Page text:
· Standard error: The error bars are one standard error unit. (Excel calculates the standard error of the data series.)
· Custom: You set the error bar units for the upper or lower error bars. You can enter either a value or a range reference that holds the error values that you want to plot as error bars.
The chart shown in Figure 20.27 displays error bars based on percentage.
Figure 20.27 This line chart series displays error bars based on percentage.
A data series in an XY chart can have error bars for both the X values and the Y values.
A workbook with several other error bar examples is available on this book's website at www.wiley.com/go/excel2016bible. The filename is error bars examples.xlsx.
Adding a trendline
When you're plotting data over time, you may want to display a trendline that describes the data. A trendline points out general trends in your data. In some cases, you can forecast future data with trendlines.
To add a trendline, select the data series and click the Add Elements button to the right of the chart. Place a check mark next to Trendline. To specify the type of trendline, click the arrow to the right of the Trendline item. The type of trendline that you choose depends on your data. Linear trends are most common, but some data can be described more effectively with another type.
Figure 20.28 shows a line chart with two linear trendlines. Although the raw data is quite variable, the trendlines show that income is increasing and expenses are decreasing (but at a slower rate).
Figure 20.28 A line chart with two linear trendlines.
For more control over a trendline, use the Format Trendline task pane.
Figure 20.29 shows another trendline example, in an XY chart. The trendline depicts the relationship between height and weight for 15 people.
Figure 20.29 The trendline depicts the relationship between height and weight.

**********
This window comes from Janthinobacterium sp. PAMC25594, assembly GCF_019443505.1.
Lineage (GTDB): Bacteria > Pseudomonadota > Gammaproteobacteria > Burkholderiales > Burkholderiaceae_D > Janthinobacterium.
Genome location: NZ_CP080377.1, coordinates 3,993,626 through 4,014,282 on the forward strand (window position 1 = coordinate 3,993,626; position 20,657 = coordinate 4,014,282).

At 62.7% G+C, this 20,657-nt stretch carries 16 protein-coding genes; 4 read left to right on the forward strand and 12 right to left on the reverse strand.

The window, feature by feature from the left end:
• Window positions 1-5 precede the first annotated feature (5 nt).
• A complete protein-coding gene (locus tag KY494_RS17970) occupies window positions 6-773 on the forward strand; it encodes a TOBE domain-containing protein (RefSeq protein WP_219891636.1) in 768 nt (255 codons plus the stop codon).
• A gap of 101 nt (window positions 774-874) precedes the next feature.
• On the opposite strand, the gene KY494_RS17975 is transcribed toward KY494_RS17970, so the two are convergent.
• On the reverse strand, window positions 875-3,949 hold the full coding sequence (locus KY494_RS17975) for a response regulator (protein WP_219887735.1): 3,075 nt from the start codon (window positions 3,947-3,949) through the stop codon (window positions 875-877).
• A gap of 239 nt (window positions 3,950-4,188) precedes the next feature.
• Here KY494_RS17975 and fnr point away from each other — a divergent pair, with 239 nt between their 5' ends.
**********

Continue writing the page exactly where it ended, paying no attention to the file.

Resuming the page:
Modifying 3-D charts
3-D charts have a few additional elements that you can customize. For example, most 3-D charts have a floor and walls, and true 3-D charts also have an additional category axis. You can select these chart elements and format them to your liking using the Format task pane.
One area in which Excel 3-D charts differ from 2-D charts is in the perspective — or viewpoint — from which you see the chart. In some cases, the data may be viewed better if you change the order of the series.
Figure 20.30 shows six views of a 3-D column chart with two data series. The top-left chart is the original, and the others are variations. In some of the charts, I changed the series order to make the columns more visible. As you can see, you can accidentally distort the chart to make it virtually worthless in terms of visualizing information. If accuracy of presentation is important, a 3-D chart is hardly ever the best choice.
Figure 20.30 Variations on a simple 3-D column chart.
Changing the viewing angle of a 3-D chart may reveal portions of the chart that are otherwise hidden. To rotate a 3-D chart, use the Format Chart Area task pane. Then choose Chart Options Effects and expand the 3-D Rotation section. You can make your rotations and perspective changes by clicking the appropriate controls.